By Gregory MonePosted 12.14.2007 at 11:12 am 13 Comments
Jupiter's moon Europa was a hot topic at the American Geophysical Union meeting in San Francisco. Europa has received renewed attention in recent years, as scientists have used new data to clarify their assumptions about the intriguing moon.
There's a clear consensus now that Europa hides an ocean beneath an icy shell, and now scientists are planning new experiments designed to discover more about the alien world. For example, a radar survey conducted by an orbiter could tell them whether the ice above that ocean is thick or thin. This, in turn, might help them plan future missions down into the watery depths.
This sort of robotic adventure still appears to be a long way off, but that hasn't stopped some researchers from planning ahead. For the ultimate Europa payoff, though, take a look at the end of James Cameron's documentary Aliens of the Deep.—Gregory Mone
By Dawn StoverPosted 09.24.2007 at 1:00 pm 3 Comments
NASA says its Mars Odyssey spacecraft has spotted seven possible cave entrances on Mars. These dark features, several hundred feet across, have a more constant temperature from day to night than the ground surrounding them (as shown in the infrared images at center and right). If the "Seven Sisters" holes turn out to be caves, it's possible they could provide a protected niche for past or present life on Mars—or serve as underground shelters for future human colonization.—Dawn Stover
By Gregory MonePosted 09.21.2007 at 10:17 am 0 Comments
At an average temperature of -392 degrees Fahrenheit, Neptune is a pretty chilly planet, but astronomers reported this week that it's south pole is a good 18 degrees warmer than the rest. Orbiting 30 times farther away from the Sun than Earth, Neptune only gets about a thousandth of the sunlight our planet receives, but this does makes a difference. At the south pole, the warmer air creates a channel for methane gas to escape, and leak out of the atmosphere. Still, it doesn't sound like that great of a place to live if we ever wear out this planet. Surely we're going to need something a little warmer than a few hundred degrees below zero.—Gregory Mone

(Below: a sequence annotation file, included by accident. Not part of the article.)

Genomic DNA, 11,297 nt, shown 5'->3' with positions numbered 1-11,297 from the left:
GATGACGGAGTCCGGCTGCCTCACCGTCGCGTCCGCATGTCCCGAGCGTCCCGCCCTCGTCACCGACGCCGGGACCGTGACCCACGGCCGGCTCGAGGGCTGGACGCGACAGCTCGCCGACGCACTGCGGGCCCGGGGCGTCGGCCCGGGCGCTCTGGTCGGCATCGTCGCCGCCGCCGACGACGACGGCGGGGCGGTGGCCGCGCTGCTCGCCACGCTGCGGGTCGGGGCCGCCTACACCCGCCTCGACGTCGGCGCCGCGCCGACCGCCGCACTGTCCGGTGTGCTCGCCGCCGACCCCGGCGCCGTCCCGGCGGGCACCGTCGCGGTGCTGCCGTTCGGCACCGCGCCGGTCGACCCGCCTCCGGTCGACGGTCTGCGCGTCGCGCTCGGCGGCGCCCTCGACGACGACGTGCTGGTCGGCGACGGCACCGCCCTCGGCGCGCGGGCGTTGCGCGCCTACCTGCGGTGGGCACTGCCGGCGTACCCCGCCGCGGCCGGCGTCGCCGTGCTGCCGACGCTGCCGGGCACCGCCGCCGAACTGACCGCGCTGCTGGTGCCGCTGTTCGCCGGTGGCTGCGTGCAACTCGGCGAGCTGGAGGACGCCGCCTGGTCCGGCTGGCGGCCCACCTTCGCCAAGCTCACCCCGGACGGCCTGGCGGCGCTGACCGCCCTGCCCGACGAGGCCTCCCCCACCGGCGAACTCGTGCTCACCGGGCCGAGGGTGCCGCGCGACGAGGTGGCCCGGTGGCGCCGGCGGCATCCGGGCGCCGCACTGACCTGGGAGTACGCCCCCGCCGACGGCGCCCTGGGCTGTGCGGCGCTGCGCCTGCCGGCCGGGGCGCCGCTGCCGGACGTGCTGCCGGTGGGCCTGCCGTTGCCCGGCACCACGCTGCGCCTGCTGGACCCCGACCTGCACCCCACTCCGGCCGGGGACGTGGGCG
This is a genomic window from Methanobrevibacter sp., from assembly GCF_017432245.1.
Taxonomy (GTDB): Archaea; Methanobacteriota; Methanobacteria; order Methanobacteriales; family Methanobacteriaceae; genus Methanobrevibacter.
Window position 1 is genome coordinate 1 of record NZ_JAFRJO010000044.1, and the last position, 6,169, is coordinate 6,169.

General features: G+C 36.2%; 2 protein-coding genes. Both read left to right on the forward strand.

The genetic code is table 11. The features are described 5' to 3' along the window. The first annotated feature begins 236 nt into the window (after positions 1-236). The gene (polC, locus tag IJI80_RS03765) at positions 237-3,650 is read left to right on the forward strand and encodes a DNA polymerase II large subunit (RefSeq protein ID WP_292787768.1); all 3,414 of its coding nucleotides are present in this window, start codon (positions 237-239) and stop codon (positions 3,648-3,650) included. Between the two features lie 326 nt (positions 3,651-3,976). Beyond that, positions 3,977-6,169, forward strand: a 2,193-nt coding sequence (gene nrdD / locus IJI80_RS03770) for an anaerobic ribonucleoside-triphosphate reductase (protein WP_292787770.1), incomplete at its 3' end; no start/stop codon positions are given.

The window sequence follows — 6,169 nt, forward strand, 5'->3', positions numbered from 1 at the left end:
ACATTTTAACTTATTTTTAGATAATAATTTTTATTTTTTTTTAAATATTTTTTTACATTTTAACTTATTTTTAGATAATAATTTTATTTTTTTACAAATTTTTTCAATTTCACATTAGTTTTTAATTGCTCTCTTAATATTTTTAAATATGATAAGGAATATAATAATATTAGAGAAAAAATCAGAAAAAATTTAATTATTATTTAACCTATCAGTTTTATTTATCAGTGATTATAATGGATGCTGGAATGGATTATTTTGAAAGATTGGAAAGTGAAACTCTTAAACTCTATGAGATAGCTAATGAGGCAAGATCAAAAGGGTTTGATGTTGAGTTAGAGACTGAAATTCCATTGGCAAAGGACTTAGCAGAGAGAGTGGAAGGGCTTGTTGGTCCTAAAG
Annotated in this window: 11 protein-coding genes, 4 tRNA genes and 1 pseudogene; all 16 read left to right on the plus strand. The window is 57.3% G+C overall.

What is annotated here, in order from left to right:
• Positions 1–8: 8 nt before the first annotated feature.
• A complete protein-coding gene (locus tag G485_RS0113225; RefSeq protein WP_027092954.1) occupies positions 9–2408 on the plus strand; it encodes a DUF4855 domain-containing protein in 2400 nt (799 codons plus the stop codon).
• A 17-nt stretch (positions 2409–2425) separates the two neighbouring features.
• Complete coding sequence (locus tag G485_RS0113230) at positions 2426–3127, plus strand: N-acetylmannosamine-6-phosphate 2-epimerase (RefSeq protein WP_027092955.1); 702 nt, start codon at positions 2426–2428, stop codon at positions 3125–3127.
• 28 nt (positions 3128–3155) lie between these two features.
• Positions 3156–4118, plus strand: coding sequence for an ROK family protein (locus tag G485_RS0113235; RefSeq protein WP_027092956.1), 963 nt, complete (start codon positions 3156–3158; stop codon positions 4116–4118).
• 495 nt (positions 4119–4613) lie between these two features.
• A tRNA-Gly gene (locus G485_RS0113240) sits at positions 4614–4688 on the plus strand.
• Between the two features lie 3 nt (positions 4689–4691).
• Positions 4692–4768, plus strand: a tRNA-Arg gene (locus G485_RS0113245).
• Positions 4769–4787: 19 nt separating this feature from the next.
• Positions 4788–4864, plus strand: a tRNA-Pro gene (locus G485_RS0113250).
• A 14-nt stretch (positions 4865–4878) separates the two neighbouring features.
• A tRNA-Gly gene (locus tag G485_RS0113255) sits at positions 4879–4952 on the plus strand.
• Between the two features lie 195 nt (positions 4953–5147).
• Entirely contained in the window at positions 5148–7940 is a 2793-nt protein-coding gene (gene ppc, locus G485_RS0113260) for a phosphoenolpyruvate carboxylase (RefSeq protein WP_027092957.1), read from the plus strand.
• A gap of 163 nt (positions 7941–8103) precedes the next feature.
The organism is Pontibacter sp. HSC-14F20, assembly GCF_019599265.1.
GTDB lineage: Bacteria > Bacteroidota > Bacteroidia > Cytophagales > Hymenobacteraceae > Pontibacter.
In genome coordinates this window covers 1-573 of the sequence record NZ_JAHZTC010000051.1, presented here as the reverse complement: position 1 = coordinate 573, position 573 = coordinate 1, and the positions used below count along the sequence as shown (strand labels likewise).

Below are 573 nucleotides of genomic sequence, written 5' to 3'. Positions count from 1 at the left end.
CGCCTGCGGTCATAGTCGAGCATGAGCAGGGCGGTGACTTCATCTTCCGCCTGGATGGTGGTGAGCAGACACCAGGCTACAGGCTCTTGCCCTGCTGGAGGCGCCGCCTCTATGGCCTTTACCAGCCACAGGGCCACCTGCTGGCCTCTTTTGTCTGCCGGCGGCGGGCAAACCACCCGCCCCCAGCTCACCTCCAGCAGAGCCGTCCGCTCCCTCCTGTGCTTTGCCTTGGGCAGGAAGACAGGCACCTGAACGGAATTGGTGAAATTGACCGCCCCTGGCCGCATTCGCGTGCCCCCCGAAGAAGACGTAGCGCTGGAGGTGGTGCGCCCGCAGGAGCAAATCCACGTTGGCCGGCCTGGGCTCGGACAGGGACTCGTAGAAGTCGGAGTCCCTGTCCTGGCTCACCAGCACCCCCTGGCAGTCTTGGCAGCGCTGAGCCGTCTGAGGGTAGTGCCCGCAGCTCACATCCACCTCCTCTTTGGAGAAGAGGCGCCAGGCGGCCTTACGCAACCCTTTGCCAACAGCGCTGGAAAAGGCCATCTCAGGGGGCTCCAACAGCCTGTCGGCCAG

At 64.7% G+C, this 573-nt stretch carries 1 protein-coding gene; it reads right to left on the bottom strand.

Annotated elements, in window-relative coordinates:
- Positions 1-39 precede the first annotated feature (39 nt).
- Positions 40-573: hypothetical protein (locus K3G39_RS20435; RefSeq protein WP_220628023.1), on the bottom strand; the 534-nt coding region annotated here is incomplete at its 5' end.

Astronomers and astrophysicists have their knickers in a twist over a cosmic double helix hanging out near the galactic center of the Milky Way. The Double Helix Nebula, which was detected by NASAs Spitzer Space Telescope, is 80 light-years long and sits about 300 light-years from a supermassive black hole at the center of the galaxy. Scientists think that twisting magnetic-field lines from the galactic center have caused the nebula to fold on itself into its distinctive shape. —Martha Harbison
Link via Space.com